Don’t bet against President Trump when it comes to tax reform

Don’t bet against President Trump when it comes to tax reform
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President TrumpDonald TrumpJan. 6 panel faces double-edged sword with Alex Jones, Roger Stone Trump goes after Woodward, Costa over China Republicans seem set to win the midterms — unless they defeat themselves MORE has a lot riding on getting a new tax code passed, and everybody in Washington knows it. Folks elected him largely on his promise to restore prosperity to working-class precincts. Making the issue even more basic: Millions of Americans want some of their money back.

Today’s tax code runs about 10 million words. It is so convoluted you need an advanced degree in business to have a clue. If you like chaos, tax preparation should be your sport.

Donald Trump may be one of the few people who actually understands the tax code. As you may know, he refuses to release his own tax returns, which could indicate he’s not real keen on voters seeing how his businesses complied with the code — speculation, but don’t bet against that.

Not since President Reagan has a U.S. chief executive been so bullish on tax reform. Reagan cut personal tax brackets from 11 to two; corporate taxes went from five to three.

The result was a bull stock market, which ran from 1987 to 2000.

But then came the war on terror, including Iraq and Afghanistan, not to mention Barack ObamaBarack Hussein ObamaStephen Sondheim, legendary Broadway songwriter, dies at 91 With extreme gerrymanders locking in, Biden needs to make democracy preservation job one Republicans seem set to win the midterms — unless they defeat themselves MORE’s income redistribution brigades. Government spending exploded and taxes of all kinds went up ... and up ... and up.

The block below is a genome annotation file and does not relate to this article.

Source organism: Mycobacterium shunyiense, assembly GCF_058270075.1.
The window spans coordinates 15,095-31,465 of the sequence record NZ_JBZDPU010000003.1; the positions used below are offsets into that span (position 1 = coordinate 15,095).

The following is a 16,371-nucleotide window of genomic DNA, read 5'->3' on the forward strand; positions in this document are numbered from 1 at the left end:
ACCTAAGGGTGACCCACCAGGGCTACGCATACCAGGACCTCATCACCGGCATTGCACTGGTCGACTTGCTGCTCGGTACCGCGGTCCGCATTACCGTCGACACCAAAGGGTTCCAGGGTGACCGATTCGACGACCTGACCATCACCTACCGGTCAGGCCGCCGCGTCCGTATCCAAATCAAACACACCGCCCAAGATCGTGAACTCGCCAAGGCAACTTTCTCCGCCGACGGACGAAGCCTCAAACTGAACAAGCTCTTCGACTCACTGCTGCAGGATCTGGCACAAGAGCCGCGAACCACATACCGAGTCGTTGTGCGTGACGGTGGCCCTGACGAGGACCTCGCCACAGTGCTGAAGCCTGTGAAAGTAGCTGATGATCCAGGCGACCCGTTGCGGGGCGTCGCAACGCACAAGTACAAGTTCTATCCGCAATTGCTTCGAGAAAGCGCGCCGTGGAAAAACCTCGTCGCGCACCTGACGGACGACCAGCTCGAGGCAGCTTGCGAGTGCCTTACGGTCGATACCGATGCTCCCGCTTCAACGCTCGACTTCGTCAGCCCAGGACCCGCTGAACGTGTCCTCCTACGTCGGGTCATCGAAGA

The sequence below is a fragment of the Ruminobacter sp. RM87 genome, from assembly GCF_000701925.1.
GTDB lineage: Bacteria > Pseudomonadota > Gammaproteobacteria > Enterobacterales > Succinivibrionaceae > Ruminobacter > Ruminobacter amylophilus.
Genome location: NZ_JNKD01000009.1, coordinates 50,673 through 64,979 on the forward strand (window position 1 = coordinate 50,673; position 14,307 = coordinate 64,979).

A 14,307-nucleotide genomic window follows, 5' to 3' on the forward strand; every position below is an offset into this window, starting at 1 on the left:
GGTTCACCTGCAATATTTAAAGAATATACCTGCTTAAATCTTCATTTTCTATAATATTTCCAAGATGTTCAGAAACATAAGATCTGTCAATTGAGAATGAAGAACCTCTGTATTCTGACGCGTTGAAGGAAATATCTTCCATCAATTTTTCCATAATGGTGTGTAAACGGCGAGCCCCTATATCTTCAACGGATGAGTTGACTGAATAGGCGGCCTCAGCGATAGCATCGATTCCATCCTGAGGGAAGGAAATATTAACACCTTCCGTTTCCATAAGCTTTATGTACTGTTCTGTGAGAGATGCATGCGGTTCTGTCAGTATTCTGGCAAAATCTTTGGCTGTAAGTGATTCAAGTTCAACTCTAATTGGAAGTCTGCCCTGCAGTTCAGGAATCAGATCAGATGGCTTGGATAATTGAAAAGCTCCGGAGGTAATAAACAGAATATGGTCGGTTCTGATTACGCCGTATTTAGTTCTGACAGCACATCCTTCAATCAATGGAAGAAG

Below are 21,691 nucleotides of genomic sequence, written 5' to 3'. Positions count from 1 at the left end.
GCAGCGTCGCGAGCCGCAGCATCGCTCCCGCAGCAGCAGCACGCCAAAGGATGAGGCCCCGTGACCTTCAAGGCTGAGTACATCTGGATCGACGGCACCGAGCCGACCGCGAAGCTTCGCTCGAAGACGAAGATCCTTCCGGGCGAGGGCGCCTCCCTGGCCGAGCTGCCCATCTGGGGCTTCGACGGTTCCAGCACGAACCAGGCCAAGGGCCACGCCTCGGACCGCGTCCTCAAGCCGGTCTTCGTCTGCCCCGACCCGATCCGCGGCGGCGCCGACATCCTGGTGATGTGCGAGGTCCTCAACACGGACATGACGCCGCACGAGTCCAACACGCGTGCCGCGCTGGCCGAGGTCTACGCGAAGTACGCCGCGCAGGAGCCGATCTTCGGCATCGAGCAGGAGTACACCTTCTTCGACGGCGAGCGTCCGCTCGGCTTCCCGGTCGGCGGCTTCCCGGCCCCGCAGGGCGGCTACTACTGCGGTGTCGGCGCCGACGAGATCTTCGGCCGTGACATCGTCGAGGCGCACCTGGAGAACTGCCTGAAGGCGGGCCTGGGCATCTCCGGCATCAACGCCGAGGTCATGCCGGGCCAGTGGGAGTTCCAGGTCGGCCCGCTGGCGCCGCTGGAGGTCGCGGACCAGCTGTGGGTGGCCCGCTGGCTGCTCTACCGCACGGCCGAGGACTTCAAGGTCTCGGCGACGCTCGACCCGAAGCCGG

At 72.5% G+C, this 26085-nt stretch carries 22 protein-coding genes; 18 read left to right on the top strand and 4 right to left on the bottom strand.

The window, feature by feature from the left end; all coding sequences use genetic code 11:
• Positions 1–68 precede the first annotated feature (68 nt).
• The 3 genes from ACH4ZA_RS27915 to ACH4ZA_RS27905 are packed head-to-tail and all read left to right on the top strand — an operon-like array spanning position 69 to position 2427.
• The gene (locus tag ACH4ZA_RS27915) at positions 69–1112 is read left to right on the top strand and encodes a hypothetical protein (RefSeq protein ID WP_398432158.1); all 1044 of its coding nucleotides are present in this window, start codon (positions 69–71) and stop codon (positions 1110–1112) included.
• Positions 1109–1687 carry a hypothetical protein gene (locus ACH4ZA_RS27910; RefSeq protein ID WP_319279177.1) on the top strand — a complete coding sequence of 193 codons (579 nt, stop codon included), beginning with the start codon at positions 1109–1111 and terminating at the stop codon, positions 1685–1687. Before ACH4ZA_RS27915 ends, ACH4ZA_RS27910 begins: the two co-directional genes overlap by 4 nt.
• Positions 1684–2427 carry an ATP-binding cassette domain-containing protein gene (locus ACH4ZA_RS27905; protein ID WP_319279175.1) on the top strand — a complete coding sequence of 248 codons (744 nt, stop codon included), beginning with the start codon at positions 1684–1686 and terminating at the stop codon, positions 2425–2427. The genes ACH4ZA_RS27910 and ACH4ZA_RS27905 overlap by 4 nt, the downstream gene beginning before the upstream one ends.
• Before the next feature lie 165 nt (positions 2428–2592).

But that was then.

Now, tax reform is a Trump priority. Of course the Democrats want no part of cuts, especially for wealthy Americans and corporations, Bernie SandersBernie SandersPoll: Harris, Michelle Obama lead for 2024 if Biden doesn't run Bernie Sanders' ex-spokesperson apprehensive over effectiveness of SALT deductions BBB threatens the role of parents in raising — and educating — children MORE’s favorite people.

So what’s best for the country? Herewith is my vision.

There should be three brackets for individuals. If you make $50,000 or less each year, you pay a flat 10 percent. In this way, most Americans at least pay something. (If you make less than $30,000, you skate — you need the money more than the feds.)

Americans making $50k to $500,000 are taxed at 25 percent. If you make more than a half million, the rate is 33 percent.

Home mortgages and charitable giving can be deducted. So can 50 percent of your state taxes.

That’s it. Simple, efficient, fair.

The corporate tax drops to 20 percent, with only a few deductions. No more writing $500 dinners off or seats to Lakers games. Let the lobbyists have cage matches to decide what is specifically deductible, but there must be a monetary cap so Caesar can get rendered.

As for corporate money parked overseas, it is taxed at 10 percent if brought back in one year. Every year thereafter, the rate goes up 2 percent. If a company refuses to bring capital back, a yearly surcharge of 3 percent per year of profits overseas is to be paid to Washington.

The goal is to put corporate money to work in the USA. That would mean higher wages as businesses expand and more tax revenue as salaries go up.

As for Social Security and Medicare, the eligible age has to rise for Americans currently under 40. Maybe benefits begin at 68. Entitlement tax rates for individual payers should be frozen at current levels.

As to investment income, interest should be taxed at 10 percent. Short-term capital gains should be taxed at 20 percent; long-term (more than a year), 15 percent.

If that kind of tax reform happens, the U.S. economy will skyrocket.

And somewhere, Ronald Reagan knows it.

O’Reilly hosts a daily podcast on BillO’ His latest book is "Killing England: The Brutal Struggle for American Independence." He is also the former host of "The O’Reilly Factor" on Fox News. Follow him on Twitter @billoreilly.